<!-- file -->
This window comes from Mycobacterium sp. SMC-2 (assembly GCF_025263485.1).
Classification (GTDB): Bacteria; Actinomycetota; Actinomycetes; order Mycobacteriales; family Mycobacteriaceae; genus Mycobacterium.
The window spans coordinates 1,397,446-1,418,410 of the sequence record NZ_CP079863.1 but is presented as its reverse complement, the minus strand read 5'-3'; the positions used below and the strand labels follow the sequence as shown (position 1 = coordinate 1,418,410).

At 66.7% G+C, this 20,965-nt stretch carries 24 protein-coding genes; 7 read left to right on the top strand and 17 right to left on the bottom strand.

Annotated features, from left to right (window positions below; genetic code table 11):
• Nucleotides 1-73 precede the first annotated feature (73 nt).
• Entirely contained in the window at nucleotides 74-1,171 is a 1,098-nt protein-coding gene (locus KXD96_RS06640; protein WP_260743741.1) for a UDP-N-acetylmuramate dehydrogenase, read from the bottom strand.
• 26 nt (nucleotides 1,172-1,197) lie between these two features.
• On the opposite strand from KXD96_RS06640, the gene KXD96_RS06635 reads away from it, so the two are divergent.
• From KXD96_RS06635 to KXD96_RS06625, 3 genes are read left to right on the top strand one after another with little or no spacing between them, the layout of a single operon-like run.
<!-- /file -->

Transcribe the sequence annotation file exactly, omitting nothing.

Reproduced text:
This window comes from Mycobacterium sp. SMC-2 (assembly GCF_025263485.1).
Classification (GTDB): Bacteria; Actinomycetota; Actinomycetes; order Mycobacteriales; family Mycobacteriaceae; genus Mycobacterium.
The window spans coordinates 1,397,446-1,418,410 of the sequence record NZ_CP079863.1 but is presented as its reverse complement, the minus strand read 5'-3'; the positions used below and the strand labels follow the sequence as shown (position 1 = coordinate 1,418,410).

At 66.7% G+C, this 20,965-nt stretch carries 24 protein-coding genes; 7 read left to right on the top strand and 17 right to left on the bottom strand.

Annotated features, from left to right (window positions below; genetic code table 11):
• Nucleotides 1-73 precede the first annotated feature (73 nt).
• Entirely contained in the window at nucleotides 74-1,171 is a 1,098-nt protein-coding gene (locus KXD96_RS06640; protein WP_260743741.1) for a UDP-N-acetylmuramate dehydrogenase, read from the bottom strand.
• 26 nt (nucleotides 1,172-1,197) lie between these two features.
• On the opposite strand from KXD96_RS06640, the gene KXD96_RS06635 reads away from it, so the two are divergent.
• From KXD96_RS06635 to KXD96_RS06625, 3 genes are read left to right on the top strand one after another with little or no spacing between them, the layout of a single operon-like run.